Some would say these Japanese are just eating their due and would wish the same to the Koreans - but as I recall, there was little more than a quick flurry of articles in the papers when the Koreans returned home. Naturally, this might have something to do with the nature and duration of their respective ordeals. At any rate, we can scribble it on the long list of differences between the Peninsula and the Archipelago.
It seems that some of the Japanese folks are heading back, too. Ideals? Or when faced with a decision between Japanese scorn and Iraqi street weapons, he figgered he could outlast the Iraqis?
I used to live in Ubangi, not far from the Congo river; my brother was born there. I've few memories of it, but as with all places of one's childhood, I'm immensely attached to it. Consequently this New York Timespiece was mezmerizing:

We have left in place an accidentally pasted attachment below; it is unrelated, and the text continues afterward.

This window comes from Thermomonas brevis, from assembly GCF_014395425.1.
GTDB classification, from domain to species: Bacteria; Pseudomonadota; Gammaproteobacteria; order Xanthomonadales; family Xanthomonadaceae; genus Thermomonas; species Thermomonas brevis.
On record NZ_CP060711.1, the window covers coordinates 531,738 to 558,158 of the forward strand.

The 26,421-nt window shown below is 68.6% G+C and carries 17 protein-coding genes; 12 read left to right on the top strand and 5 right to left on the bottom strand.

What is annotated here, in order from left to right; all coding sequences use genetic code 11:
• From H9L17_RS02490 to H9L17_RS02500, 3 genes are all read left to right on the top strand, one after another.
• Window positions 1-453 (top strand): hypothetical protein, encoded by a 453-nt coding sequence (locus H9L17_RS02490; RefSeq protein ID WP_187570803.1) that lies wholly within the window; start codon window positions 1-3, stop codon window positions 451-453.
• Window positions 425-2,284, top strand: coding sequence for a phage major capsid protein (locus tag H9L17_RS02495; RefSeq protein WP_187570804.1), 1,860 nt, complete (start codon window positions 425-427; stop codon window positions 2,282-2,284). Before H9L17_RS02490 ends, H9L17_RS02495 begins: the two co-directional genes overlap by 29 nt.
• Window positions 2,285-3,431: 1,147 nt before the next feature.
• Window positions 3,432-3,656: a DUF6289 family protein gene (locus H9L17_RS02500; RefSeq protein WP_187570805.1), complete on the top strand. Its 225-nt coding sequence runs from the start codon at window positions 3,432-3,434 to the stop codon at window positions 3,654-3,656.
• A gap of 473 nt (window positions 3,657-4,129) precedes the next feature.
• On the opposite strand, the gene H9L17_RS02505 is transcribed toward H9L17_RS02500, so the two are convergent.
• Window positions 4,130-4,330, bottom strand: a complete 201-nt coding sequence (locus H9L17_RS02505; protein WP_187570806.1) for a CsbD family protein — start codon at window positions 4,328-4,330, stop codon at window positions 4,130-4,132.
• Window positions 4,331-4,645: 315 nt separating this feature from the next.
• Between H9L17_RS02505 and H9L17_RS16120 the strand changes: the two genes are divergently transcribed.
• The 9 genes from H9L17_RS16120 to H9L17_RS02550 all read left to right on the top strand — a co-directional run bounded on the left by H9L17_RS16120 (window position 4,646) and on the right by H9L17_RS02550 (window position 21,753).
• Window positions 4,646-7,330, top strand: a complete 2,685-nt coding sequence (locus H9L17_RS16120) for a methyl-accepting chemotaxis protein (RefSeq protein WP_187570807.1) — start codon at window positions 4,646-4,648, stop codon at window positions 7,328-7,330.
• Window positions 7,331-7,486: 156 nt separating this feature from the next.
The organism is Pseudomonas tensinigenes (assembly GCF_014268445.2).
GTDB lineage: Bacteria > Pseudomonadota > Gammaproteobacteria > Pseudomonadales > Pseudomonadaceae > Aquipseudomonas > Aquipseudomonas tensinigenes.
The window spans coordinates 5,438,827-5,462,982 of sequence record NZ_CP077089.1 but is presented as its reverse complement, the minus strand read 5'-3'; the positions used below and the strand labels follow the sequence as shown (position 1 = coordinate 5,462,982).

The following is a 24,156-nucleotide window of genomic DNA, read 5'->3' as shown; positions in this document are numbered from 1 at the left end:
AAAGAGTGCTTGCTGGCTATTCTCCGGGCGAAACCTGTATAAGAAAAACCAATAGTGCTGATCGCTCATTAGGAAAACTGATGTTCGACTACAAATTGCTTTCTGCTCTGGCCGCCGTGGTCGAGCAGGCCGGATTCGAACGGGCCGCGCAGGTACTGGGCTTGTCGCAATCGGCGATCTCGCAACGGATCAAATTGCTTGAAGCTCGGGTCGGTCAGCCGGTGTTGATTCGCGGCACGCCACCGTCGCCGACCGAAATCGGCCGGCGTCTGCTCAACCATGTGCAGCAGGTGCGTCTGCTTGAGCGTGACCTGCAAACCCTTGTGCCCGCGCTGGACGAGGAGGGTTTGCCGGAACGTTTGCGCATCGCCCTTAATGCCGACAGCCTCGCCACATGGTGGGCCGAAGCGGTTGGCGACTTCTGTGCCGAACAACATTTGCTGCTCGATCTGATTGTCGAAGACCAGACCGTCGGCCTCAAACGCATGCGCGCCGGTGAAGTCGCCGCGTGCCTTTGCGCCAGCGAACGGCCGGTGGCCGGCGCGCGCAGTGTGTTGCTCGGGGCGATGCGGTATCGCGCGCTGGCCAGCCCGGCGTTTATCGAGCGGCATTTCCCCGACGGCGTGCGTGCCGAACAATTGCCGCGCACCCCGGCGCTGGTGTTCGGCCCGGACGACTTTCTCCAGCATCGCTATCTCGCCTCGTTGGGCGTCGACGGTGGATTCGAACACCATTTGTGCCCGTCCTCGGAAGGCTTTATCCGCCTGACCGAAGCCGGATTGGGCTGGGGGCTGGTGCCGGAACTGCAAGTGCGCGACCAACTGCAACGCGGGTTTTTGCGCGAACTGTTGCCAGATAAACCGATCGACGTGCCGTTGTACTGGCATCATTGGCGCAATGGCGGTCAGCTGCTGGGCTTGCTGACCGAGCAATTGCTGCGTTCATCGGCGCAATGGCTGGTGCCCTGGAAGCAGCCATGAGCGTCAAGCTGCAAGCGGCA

"My father took me to the river," said Alfie, who is 7. "He said I was a witch."
...Anecdotes from children's advocates suggest that across the country, more and more children are accused of sorcery, blamed for the ills that befall their kin in what remains a time of unfathomable hardship.
The grown-ups who care for them see it as a barometer of national despair. When nothing else explains the gnawing misery of daily life, the supernatural steps in. Sickness, death, joblessness, hunger — all can be blamed on witchcraft. Children, defenseless by definition, can be the easiest scapegoats.
DR Congo, and strife-soaked Africa in general, looks like a ripe spot for field work on the question of religion and society. Clearly it seems that it is not only has the Congolese moral fabric been torn - whatwith drowning children like cats - but it appears equally that their spiritual footing has been shaken by civil chaos. I smell a lot of academic aggrandizement in the making.